Cheshire East Council is set to discuss its end of year financial performance at a meeting of its finance sub-committee on 22 September. The financial outturn – which shows the council’s balance for the end of the financial year – was calculated by looking at how much money was spent and received between 1 April 2020 and 31 March 2021.
It reflects an unprecedented year of pressures and challenges due to Covid-19. There was a high degree of uncertainty throughout the year. This included government Covid funding, that effectively doubled the council’s agreed budget, being received at various points throughout the year. The council took on responsibility for an entirely new set of Covid-19 related services such as shielding, business grants and care home infection control. Many council services had to be delivered in different ways to ensure that essential services continued while others were closed and then reopened as government restrictions changed.
Despite these challenges, the council has managed its finances carefully to avoid an overspend as well as adding £1.2m to its reserves to progress council priorities.
The council has received around £280m of additional government grants due to Covid-19, most of which were then allocated to support business, individuals and local service providers to cope with lockdowns and other national restrictions.
As the pandemic continues, financial pressures on the council also continue as it works to deliver essential services and the ambitions set out in its corporate plan.
Councillor Amanda Stott, chair of the finance sub-committee, said: “There has never been a more challenging year to forecast and control financial budgets. Covid-19 has had a significant effect on our community and the services we provide and also the funding for those services.
“While we are putting in place a sustainable financial plan, our medium-term financial strategy (MTFS) shows that we have significant continued pressures and challenges ahead, particularly in relation to social care and health funding.
“We have a responsibility to be financially prudent. Considering the many uncertainties faced throughout the year, the fact that our overall end of year balance is within 0.4 per cent of the initial budget is remarkable.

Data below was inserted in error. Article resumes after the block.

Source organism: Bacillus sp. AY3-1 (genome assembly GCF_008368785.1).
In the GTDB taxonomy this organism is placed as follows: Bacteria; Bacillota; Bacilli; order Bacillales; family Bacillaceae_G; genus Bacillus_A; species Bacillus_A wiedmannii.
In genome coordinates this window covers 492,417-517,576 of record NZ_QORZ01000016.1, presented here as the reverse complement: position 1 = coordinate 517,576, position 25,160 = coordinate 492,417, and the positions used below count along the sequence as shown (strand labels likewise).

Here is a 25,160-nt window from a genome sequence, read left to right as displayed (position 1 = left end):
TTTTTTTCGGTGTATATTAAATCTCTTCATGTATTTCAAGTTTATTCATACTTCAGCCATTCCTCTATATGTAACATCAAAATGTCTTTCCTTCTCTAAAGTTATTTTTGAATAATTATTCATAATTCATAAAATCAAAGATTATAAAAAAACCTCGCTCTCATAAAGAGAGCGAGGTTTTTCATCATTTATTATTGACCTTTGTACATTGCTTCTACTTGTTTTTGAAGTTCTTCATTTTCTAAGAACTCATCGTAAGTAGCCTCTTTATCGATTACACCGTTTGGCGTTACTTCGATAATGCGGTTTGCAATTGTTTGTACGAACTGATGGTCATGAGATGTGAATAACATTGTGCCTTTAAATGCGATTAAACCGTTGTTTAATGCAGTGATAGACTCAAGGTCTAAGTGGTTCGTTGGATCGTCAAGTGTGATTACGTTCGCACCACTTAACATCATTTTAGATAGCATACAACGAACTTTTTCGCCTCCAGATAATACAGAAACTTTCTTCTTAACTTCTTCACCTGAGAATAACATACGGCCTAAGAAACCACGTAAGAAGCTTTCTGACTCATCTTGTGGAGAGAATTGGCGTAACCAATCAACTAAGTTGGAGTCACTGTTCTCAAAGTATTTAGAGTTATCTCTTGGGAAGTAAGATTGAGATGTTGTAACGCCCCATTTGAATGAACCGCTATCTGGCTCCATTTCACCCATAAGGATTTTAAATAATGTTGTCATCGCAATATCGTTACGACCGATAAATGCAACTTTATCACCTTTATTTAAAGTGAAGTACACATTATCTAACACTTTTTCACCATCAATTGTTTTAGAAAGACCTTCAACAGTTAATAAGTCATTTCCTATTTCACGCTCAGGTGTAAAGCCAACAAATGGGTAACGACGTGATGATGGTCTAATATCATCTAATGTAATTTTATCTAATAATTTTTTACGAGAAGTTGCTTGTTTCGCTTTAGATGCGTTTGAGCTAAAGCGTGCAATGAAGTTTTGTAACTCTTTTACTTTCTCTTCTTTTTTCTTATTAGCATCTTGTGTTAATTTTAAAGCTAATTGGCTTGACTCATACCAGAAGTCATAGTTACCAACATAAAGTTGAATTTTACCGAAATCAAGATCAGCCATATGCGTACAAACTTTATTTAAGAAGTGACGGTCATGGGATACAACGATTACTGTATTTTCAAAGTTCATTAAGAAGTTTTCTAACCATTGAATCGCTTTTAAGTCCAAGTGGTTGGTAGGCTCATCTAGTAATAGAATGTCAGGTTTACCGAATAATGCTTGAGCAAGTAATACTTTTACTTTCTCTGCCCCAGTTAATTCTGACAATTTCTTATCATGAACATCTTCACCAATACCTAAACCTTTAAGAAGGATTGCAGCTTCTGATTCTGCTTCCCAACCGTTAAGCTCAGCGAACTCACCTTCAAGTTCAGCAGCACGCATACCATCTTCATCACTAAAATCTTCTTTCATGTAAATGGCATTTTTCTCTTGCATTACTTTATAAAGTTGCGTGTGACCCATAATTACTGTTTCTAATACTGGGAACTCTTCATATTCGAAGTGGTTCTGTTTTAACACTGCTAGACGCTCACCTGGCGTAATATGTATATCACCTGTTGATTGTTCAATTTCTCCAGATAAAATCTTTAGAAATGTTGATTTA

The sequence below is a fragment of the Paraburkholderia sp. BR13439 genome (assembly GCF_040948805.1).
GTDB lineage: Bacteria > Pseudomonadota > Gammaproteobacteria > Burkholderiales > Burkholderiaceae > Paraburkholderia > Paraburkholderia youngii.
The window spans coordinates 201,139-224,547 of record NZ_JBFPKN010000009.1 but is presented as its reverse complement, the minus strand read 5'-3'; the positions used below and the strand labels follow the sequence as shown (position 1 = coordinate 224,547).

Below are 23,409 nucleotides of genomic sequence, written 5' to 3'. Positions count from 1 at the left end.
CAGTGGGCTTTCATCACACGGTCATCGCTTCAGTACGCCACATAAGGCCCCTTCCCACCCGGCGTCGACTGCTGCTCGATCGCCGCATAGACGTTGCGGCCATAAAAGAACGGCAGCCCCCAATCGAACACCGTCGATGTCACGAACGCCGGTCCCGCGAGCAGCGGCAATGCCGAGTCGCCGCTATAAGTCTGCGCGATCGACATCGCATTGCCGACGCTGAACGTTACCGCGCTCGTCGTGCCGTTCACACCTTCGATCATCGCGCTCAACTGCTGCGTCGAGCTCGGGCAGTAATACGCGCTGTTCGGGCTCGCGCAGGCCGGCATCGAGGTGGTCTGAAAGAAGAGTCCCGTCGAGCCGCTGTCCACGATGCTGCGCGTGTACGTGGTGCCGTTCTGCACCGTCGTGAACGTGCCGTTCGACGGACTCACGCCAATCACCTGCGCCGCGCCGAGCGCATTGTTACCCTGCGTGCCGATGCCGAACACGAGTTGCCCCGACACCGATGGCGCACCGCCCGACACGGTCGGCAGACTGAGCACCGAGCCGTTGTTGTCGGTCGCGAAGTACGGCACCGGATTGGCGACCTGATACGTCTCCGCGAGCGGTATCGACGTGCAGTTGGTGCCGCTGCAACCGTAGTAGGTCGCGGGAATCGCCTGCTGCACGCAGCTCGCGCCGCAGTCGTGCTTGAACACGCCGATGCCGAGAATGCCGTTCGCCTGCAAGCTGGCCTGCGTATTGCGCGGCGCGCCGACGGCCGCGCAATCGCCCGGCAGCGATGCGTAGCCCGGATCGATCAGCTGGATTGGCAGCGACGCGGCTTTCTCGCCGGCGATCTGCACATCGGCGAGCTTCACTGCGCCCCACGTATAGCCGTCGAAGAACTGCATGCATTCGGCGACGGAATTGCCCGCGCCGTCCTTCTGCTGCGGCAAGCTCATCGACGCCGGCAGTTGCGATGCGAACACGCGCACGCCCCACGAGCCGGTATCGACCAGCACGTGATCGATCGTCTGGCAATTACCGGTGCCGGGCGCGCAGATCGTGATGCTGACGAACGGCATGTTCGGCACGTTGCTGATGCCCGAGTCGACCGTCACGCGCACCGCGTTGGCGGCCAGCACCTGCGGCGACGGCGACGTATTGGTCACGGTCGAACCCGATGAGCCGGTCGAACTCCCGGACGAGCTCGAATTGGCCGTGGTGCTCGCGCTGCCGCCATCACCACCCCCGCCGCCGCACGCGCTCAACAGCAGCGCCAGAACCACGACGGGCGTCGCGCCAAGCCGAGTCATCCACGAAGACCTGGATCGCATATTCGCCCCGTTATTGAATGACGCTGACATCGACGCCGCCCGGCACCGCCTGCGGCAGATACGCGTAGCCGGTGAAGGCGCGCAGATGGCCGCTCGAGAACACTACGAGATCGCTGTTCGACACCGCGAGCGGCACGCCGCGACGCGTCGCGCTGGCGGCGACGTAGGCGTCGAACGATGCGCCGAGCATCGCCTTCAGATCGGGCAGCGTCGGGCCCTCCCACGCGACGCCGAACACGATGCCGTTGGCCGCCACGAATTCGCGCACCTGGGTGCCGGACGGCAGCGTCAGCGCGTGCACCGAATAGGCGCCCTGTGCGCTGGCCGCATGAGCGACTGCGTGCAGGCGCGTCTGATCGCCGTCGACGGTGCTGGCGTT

"While we have not been able to complete all the projects we planned at the start of the year because of the various Covid restrictions and additional responsibilities, we have only had to carry over 4 per cent of our planned spend. This shows that we have planned and re-prioritised well. It is positive that we are in this financial position.
“Financial figures such as underspends and reserves show we have improved the financial control that the council has over its finances. The figures shown in the council’s outturn are from a point in time and, while it shows a ‘surplus’ of funds for the year, much of this money is already committed to various council priorities and projects that were not able to progress due to the pandemic.
“Careful management has meant that the council has not overspent its budgets, which is helpful. However, we are in unprecedented times and the financial challenges ahead mean we must continue to be prudent, particularly as we wait for more detail on the government’s social care and local government funding plans.”
The council will now consider the ongoing impact of the pandemic as they review current spending against the current year budget (2021/22) and update proposals in the MTFS which sets out the council’s planned income and expenditure over the next four years. This includes proposals for investment, savings and efficiencies, the level of council tax payable by residents, grants and other income.
The finance sub-committee meeting is on 22 September at 2pm and the agenda along with the outturn, can be found on the council’s website on the finance sub-committee pages.